depths ranging from 500 to 2,800 fathoms of water in equatorial and temperate latitudes. The reason that it is not found in arctic seas may be that the cold surface waters of these regions do not bear such an abundant fauna of foraminifera. This is supported by the fact that it extends ten degrees farther north than south in the Atlantic, the warm water of the Gulf Stream bearing a richer fauna than the waters of a corresponding degree of latitude in the southern sea.
The pteropod ooze has only twenty-five per cent of carbonate of lime. It contains numerous shells of various pteropods, heteropods, and foraminifera, but nearly fifty per cent of its substance is composed of the siliceous skeletons of radiolaria and the frustules of diatoms. According to Murray, it is found in tropical and subtropical seas at depths of less than 1,500 fathoms.
The radiolarian ooze is found only in the deepest waters of the central and western Pacific Ocean. In some of the typical examples not a trace of carbonate of lime was to be found, but in somewhat shallower waters a few small fragments occurred. A diatom ooze, mainly composed of the skeletons of diatoms, has also been found in deep water near the Antarctic Circle, but it has not apparently a very wide range.
Of all the deep-sea deposits, however, the so-called "red mud" has by far the widest distribution. It is supposed to extend over one third of the earth's surface. It is essentially a deep-sea deposit, and one that is found in its typical condition at some considerable distance from continental land. Like the globigerina ooze it is never found in inclosed seas. To the touch it is plastic and greasy when fresh, but it soon hardens into solid masses. When examined with the microscope it is seen to be composed of extremely minute fragments, rarely exceeding 0·05 millimetre in diameter. It contains a large amount of free silica that is probably formed by the destruction of numerous siliceous skeletons, and a small proportion of silicate of alumina. It usually contains the remains of diatoms, radiolaria, and sponge spicules, and occasionally lumps of pumice stone, meteoric nodules, and, in colder regions, stones and other materials dropped by passing icebergs.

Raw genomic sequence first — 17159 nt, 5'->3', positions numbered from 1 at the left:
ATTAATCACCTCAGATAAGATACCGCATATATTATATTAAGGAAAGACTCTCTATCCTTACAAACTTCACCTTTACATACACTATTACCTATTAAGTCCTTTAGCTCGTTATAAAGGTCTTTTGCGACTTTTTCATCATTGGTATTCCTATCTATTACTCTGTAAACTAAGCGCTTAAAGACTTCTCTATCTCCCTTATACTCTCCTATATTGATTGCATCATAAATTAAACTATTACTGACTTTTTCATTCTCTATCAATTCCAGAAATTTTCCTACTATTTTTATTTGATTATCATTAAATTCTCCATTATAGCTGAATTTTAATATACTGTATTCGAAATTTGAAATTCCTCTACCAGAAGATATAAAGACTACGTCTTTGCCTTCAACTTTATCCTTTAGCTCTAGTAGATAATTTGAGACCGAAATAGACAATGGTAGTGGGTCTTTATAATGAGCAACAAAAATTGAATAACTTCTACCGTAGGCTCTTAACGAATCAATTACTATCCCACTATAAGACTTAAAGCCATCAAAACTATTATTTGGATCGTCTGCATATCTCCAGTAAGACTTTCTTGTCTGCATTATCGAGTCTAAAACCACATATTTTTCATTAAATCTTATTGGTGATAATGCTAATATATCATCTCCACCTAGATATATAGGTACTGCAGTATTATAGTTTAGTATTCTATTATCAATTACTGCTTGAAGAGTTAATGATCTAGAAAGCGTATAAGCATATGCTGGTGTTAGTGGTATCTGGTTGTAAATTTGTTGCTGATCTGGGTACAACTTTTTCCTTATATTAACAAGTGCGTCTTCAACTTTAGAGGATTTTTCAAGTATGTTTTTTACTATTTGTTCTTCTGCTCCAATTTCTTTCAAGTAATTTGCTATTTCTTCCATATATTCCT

In the great oceans, then, we find in the deepest places red mud, or, where there is an abundant radiolarian surface fauna, radiolarian ooze; in water that is not deeper than about 2,000 fathoms, we find the globigerina ooze; in shallower waters and in some localities only pteropod ooze. It must not be supposed that sharp limits can anywhere be drawn between these different kinds of deposits, for they pass gradually into one another and present many intermediate forms.
It is probable that the sea water, by virtue of the free carbonic acid it contains in solution, is able to exert a solvent action upon